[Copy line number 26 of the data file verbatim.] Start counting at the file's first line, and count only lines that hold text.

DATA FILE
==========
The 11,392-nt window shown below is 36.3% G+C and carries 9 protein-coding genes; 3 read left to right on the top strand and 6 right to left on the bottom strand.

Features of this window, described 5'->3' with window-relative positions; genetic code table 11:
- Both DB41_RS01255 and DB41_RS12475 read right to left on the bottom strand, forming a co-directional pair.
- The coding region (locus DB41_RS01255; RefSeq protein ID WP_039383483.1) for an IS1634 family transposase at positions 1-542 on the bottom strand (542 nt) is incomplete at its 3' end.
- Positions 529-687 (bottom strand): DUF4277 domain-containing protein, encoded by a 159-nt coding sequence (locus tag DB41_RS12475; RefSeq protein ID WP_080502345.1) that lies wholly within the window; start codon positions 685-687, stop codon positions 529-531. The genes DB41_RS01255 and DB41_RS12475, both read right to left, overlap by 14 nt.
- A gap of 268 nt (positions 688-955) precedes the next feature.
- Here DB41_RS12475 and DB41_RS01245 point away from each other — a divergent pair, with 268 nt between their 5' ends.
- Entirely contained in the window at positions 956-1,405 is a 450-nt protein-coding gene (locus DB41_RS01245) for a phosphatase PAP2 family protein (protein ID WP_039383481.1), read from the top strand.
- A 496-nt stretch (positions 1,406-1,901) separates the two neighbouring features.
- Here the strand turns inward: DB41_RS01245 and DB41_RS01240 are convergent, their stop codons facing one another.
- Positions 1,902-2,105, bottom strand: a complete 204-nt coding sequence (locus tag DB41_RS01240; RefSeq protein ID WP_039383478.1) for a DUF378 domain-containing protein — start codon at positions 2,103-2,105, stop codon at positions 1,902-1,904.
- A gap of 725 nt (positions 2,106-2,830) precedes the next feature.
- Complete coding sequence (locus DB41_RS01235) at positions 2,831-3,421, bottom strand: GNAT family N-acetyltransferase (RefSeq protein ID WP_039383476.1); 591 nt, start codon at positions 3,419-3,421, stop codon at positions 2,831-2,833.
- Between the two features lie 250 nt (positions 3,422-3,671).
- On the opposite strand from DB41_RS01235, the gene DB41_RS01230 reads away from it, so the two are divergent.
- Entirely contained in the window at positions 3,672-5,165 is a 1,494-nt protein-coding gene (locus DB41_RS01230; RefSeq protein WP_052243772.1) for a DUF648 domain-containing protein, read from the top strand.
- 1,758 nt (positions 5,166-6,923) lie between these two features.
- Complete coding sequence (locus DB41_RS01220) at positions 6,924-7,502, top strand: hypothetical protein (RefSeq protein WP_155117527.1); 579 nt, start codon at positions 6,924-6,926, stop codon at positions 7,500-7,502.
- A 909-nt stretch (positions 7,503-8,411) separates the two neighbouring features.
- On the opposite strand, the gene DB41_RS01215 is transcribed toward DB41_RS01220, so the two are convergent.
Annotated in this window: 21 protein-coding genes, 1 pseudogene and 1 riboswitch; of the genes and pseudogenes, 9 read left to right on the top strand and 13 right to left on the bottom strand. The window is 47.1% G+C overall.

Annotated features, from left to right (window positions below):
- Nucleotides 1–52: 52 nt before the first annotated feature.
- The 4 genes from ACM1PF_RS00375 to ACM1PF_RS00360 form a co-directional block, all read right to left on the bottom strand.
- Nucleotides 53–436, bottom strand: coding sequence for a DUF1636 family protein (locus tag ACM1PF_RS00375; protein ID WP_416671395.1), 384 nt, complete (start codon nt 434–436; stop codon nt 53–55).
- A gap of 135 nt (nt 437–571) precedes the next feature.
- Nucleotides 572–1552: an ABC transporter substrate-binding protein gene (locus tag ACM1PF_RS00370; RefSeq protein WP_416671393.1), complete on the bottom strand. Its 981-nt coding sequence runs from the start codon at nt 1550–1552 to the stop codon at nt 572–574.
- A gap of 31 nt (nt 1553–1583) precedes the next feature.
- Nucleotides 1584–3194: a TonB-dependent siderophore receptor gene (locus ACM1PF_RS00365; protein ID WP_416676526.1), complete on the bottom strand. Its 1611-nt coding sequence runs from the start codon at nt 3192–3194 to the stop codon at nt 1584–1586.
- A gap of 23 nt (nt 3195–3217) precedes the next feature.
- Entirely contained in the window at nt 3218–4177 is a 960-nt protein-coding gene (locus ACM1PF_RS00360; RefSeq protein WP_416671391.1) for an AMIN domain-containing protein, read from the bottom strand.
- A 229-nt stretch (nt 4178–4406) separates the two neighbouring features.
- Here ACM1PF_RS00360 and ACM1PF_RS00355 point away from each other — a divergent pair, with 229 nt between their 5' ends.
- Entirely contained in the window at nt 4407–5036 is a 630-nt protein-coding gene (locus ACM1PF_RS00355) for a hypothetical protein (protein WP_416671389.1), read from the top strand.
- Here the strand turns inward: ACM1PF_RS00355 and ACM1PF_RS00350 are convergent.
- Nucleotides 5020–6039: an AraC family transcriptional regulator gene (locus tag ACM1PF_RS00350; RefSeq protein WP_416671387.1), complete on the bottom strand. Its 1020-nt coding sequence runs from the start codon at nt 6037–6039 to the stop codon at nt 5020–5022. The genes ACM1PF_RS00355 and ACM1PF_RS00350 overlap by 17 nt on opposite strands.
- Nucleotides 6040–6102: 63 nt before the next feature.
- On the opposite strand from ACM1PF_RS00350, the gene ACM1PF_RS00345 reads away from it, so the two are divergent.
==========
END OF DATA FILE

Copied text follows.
- A gap of 135 nt (nt 437–571) precedes the next feature.